With cameras and lenses out of the way, it’s time to light your scene. So, you’ll need lights. I’ve noticed a distinct trend over the last year towards continuous lights, so while there are some flashes and strobes in this list, we’ve put quite a few of our favourite continuous LED lights in this year’s list, too.
The Godox AD200Pro is a refresh to the popular Godox AD200 (Amazon / B&H). It uses the same heads and accessories as the original AD200, but it offers faster recycle times of 1.8 seconds at full power, 1/10th stop adjustments as well as better colour accuracy and consistency. It also features a new button layout with a slightly recessed panel to help better protect it out on location. A pair of these along with the AD-B2 dual head (Amazon / B&H) and an AD400Pro (Amazon / B&H) is the ideal battery-powered three-light starter kit for many photographers. And for those in the UK, Pixapro sells that exact kit.
This one was on last year’s list, too, but it’s seen a nice price reduction since then and still remains a very popular lighting kit. I still use my two sets regularly. Each kit is comprised of four 30cm (12″) long segments that attach together in various configurations providing a multitude of lighting options. Two sets can be combined together or you can split them up with extension kits for maximum versatility.
Litra’s range of products has really won me over on small LED lights. Despite their small stature, these things can put out an awful lot of light. The LitraTorch 2.0 expands on the original LitraTorch with more LEDs and lenses like the LitraPro (Amazon / B&H) to maximise output. You can easily fit a bunch of these in your bag for throwing some extra light in dark corners on location and I find they’re particularly useful for close-up photos and videos like products and macro photography.
LitraStudio – $649 (B&H)
The LitraStudio is Litra’s latest light and it’s a beast. We got to see them in person at IBC and you can find out more about them here. But, they’re RGBWW LED lights offering both bicolour white and the full array of RGB colours. They’re waterproof to 10 metres (~33ft), built like tanks, and can be controlled from your smartphone. You have a number of ways to control the colour of these lights including HSI, Gel simulations, effects modes and it’s even able to fire a short bright burst as a flash for stills.
The DigitalFoto YY120 has become one of my most used lights over the last year, mostly because of its size and versatility. It’s a bicolour LED light which ranges from 3200-5600K. It’s got an internal battery that gets charged through a Type-C USB socket. But this socket can also charge out to other devices, too, like your smartphone. This is handy, as the YY120 is also a similar size to your average smartphone so it’s easy to take with you just about anywhere. When you need a little extra light on your smartphone shots or if your phone battery is running low and needs a top-up, the YY120 is there to save the day.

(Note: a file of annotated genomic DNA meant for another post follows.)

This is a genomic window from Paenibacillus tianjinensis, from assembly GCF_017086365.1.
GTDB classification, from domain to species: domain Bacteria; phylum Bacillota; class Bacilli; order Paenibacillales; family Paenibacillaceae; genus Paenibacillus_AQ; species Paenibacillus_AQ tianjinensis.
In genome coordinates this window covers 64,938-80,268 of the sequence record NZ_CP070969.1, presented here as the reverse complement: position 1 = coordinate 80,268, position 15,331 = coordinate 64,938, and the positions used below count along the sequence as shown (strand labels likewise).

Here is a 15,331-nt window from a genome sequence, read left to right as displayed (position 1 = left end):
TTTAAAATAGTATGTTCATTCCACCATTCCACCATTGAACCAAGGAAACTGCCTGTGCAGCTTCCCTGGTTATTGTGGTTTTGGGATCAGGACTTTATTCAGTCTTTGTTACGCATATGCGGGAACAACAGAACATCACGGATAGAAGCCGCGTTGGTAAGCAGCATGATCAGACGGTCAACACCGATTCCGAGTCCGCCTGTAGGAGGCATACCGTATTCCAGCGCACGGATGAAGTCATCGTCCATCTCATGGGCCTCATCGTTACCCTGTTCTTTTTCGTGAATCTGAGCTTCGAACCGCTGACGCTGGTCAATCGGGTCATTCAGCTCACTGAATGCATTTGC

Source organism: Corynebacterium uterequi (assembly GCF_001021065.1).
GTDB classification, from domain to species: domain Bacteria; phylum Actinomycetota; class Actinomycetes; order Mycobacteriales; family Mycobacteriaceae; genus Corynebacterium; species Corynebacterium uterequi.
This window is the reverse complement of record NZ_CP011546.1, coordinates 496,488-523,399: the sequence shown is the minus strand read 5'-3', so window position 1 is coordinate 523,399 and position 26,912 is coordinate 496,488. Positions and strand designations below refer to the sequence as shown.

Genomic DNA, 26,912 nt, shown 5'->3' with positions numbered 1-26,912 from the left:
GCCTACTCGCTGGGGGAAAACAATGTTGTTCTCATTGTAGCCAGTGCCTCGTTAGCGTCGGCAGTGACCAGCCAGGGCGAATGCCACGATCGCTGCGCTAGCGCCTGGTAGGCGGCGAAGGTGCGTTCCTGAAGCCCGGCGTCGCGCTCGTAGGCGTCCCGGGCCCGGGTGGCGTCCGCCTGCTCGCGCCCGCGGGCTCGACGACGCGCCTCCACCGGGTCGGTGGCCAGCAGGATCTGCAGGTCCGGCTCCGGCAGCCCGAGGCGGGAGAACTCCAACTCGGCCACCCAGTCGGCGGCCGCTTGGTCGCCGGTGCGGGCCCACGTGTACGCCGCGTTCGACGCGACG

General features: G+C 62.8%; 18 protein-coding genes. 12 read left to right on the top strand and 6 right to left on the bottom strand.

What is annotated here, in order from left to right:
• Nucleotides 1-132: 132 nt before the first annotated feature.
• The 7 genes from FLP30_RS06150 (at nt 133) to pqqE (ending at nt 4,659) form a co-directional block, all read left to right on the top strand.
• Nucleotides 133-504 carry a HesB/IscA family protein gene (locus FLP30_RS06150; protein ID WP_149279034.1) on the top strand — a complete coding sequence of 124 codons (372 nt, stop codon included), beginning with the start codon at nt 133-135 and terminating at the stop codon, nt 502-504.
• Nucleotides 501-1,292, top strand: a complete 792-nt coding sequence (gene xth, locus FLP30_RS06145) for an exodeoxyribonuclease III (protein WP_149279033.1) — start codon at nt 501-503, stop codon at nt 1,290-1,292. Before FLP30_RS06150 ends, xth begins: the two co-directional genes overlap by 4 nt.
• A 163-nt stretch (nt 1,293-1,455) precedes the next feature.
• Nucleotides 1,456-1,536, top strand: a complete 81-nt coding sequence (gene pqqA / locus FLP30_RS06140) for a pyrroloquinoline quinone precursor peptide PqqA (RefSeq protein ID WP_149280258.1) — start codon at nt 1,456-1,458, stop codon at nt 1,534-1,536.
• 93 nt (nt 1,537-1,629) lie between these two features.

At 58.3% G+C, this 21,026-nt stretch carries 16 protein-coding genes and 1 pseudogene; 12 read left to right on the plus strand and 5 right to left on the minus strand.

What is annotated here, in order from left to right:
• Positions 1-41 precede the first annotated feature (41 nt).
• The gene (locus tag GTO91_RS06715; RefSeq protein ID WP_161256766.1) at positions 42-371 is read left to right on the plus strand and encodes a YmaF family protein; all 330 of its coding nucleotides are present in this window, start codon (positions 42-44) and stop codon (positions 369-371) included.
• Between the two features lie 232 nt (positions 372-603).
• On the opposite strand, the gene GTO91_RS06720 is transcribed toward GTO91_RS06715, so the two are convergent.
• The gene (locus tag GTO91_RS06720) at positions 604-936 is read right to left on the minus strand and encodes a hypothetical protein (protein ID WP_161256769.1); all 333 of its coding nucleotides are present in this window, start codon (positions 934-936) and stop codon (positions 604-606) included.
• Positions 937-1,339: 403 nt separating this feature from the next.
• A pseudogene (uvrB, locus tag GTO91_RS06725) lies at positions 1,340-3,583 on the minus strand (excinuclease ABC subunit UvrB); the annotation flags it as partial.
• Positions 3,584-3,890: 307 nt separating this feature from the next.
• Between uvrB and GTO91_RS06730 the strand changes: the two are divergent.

Lumee Bicolour & RGB LED lights $45 (B&H)
Lumee is an interesting new light to have come out in 2019, and it even took a place in NAB’s inaugural Product of the Year Awards earlier this year. Lumee comes in two flavours, either bicolour or RGB. Both are the same price at $45 each and offer a lot of lighting options that you just can’t get with anything else. They can wrap around objects or stick to them with their magnetic base. They’re not waterproof but they are splash resistant and can be used in light rain, too. The bicolour version goes between 2700-6500K and the RGB version lets you individually select red, green and blue LEDs with various combinations of each and fine-tunable hue. Both versions also include various lighting effects.
If you’re a photographer with a ton of Bowens mount lighting modifiers who either also dabbles in video or just wants to shoot with continuous lights, these are probably what you’re after. They’re not cheap, by any means, but they offer a lot of control and colour accuracy while putting out a whole heck of a lot of light. These are daylight balanced with a white balance of 5500K.
As another monoblock style continuous LED mount, the Nanlite Forza 500 also runs at 5500K and features a Bowens mount. But this is a 500 Watt light, putting out a virtual supernova of light. If you’re planning to use those big 4-5ft octaboxes then this is certainly going to help fill them while still giving you a decent output from the front diffuser. These can be DMX or WiFi controlled, and mount to any standard light stand.
The $1,000 Speedlight has become the $1,100 Speedlight with Profoto’s A1X. A revision to the original A1, the A1X offers a more powerful battery, faster recycle times and an updated user interface. The A1X offers more system compatibility than the original, too, which was only available for Nikon and Canon. With the update, Sony and Fuji have also been added to that list.
Lighting is a tricky thing, not just how to apply it but which gear to use to do it. There are plenty of other fantastic lights out there on the market for both photography and video that aren’t on the list this year. But these are some of those that have stood out to us over the last year.
What’s been your favourite or most used light of 2019?